The association between access to medical care (physicians and nurse practitioners) and impact on resident outcomes: A retrospective cross-sectional analysis

  • Author / Creator
    Bali, Krittika
  • The nursing home population is vulnerable and medically complex, yet little is known about models of medical service provision and associated quality outcomes. The goal of this thesis project is to examine the association between physician and nurse practitioner accessibility and practice sensitive outcomes. This project used data from the Translating Research in Elder Care (TREC) longitudinal study and the routinely collected Resident Assessment Instrument – Minimum Data Set version 2.0 (RAI-MDS 2.0) to test the association between the availability of physicians (MD) and nurse practitioners (NP) in nursing homes (NH) and clinically-relevant resident outcomes of antipsychotic medication (APM) use without indication of psychosis, physical restraint use,
    hospitalization and emergency department (ED) transfers, and polypharmacy. Eight models were created using logistic regression to test the association between the access measures of daily presence of MD or NP on unit and MDs being involved in care planning and each of the four resident outcomes. The sample consisted of 10,888 residents across 320 units in 92 facilities. Staff from 277 (86%) units reported an MD or NP visited daily and 318 (99%) units reported that the MD or NP could be reached when needed. Following adjustment for multiple confounding variables, there were no associations between either measure of access and any of the resident outcomes. For example, the association between having an NP visit the unit on a typical weekday and APM use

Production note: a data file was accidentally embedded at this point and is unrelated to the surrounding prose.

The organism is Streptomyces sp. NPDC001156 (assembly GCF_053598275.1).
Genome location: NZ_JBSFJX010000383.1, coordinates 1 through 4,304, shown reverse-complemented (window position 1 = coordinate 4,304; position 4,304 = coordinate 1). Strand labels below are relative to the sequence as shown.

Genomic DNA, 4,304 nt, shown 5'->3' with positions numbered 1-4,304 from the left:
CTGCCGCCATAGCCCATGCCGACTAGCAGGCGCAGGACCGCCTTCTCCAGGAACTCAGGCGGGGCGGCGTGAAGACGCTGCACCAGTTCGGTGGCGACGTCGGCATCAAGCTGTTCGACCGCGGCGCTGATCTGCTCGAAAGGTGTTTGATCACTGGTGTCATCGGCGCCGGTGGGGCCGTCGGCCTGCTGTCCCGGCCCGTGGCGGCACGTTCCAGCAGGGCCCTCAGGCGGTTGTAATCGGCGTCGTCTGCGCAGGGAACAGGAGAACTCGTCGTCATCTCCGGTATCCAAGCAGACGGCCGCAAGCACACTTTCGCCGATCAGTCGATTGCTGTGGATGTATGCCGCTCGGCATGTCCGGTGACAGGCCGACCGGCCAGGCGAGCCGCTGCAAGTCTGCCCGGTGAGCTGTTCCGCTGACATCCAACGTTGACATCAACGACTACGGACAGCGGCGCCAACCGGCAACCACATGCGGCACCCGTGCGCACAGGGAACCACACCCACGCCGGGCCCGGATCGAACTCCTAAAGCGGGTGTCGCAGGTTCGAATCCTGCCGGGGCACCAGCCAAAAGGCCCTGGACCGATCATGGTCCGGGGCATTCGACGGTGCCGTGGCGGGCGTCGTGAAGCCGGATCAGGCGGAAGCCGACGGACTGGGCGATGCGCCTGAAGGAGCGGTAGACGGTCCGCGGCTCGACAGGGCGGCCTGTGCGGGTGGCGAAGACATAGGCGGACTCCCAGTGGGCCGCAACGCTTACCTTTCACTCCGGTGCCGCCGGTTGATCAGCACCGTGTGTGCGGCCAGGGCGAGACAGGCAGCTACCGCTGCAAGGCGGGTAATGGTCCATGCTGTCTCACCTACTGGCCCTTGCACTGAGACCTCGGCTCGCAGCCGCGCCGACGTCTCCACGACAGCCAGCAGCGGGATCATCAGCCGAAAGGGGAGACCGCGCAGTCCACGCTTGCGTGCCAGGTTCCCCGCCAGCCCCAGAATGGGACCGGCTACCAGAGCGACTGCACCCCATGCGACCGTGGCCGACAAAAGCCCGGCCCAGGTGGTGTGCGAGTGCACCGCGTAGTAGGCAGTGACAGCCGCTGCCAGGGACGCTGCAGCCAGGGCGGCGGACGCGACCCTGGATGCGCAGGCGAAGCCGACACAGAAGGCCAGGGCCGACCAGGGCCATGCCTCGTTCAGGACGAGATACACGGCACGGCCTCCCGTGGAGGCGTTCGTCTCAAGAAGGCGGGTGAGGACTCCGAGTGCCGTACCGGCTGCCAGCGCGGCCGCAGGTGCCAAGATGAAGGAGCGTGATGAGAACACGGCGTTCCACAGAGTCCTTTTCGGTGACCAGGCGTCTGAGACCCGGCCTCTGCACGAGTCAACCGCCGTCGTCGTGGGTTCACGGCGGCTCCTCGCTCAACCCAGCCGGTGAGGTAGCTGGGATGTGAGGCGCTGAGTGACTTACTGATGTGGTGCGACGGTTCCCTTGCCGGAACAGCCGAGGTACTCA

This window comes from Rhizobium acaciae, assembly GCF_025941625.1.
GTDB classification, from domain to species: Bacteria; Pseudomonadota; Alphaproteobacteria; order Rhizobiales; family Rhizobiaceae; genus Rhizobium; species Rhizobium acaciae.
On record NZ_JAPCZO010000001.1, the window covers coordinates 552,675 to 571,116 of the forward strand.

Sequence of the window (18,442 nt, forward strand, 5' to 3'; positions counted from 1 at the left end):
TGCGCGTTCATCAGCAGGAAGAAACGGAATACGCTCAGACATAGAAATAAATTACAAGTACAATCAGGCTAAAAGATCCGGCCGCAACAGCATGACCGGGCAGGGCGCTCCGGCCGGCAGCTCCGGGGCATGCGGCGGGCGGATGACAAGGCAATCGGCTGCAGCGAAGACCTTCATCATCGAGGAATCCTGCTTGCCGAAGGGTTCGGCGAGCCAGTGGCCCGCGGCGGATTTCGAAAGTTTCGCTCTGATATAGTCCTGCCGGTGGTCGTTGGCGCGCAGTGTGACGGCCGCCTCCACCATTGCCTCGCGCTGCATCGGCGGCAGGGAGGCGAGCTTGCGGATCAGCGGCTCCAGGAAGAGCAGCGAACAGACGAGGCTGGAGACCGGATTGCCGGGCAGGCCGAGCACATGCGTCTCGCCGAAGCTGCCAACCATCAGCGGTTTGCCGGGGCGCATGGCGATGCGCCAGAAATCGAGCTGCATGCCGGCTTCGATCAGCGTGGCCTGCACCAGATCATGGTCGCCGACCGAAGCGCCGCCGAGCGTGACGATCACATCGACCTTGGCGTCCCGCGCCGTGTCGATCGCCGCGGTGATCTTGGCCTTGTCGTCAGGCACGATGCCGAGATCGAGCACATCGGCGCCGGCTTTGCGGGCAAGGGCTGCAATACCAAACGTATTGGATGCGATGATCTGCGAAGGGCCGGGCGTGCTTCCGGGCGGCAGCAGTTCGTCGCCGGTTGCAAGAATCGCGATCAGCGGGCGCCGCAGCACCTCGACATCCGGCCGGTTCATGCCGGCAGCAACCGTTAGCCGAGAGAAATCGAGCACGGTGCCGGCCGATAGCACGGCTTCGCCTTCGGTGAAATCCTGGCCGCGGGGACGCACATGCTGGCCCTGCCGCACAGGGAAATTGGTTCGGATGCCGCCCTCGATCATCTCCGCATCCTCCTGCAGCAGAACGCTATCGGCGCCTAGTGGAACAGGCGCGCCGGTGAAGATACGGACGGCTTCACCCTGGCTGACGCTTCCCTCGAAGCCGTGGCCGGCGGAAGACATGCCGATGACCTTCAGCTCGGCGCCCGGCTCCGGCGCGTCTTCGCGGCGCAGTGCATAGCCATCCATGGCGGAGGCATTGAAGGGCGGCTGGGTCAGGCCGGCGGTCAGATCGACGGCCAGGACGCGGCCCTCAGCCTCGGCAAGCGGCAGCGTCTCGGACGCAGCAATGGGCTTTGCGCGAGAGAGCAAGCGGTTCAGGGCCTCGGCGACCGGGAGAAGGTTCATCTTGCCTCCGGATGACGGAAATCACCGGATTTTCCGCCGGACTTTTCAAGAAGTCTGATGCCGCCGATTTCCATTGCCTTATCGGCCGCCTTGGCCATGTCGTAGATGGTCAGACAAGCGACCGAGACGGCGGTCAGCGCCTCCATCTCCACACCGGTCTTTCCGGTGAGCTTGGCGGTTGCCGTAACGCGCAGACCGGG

(OR= 1.18, 95% CI: 0.56-2.53), NP presence on a unit on a typical weekday and physical restraint use among residents (OR=2.08, 95% CI: 0.26-2.10) and MDs (OR=1.42, 95% CI: 0.54-3.75) should be noted for having wide confidence intervals. Associations between having visits with either an MD or NP at the unit level and hospitalization and ED transfers (OR=1.17, 95% CI: 0.46-3.10) and polypharmacy and visits by either NP or MD (OR=1.37, 95% CI: 0.64-2.93) follow the same trend. There were wide 95% confidence intervals for all estimates of association. Although no associations were identified between these medical care access measures and the selected resident outcomes, the wide confidence intervals demonstrate uncertainty on the point estimates. Additional research with more direct measures of access to medical care is still needed.

  • Subjects / Keywords
  • Graduation date
    Spring 2022
  • Type of Item
  • Degree
    Master of Science
  • DOI
  • License
    This thesis is made available by the University of Alberta Libraries with permission of the copyright owner solely for non-commercial purposes. This thesis, or any portion thereof, may not otherwise be copied or reproduced without the written consent of the copyright owner, except to the extent permitted by Canadian copyright law.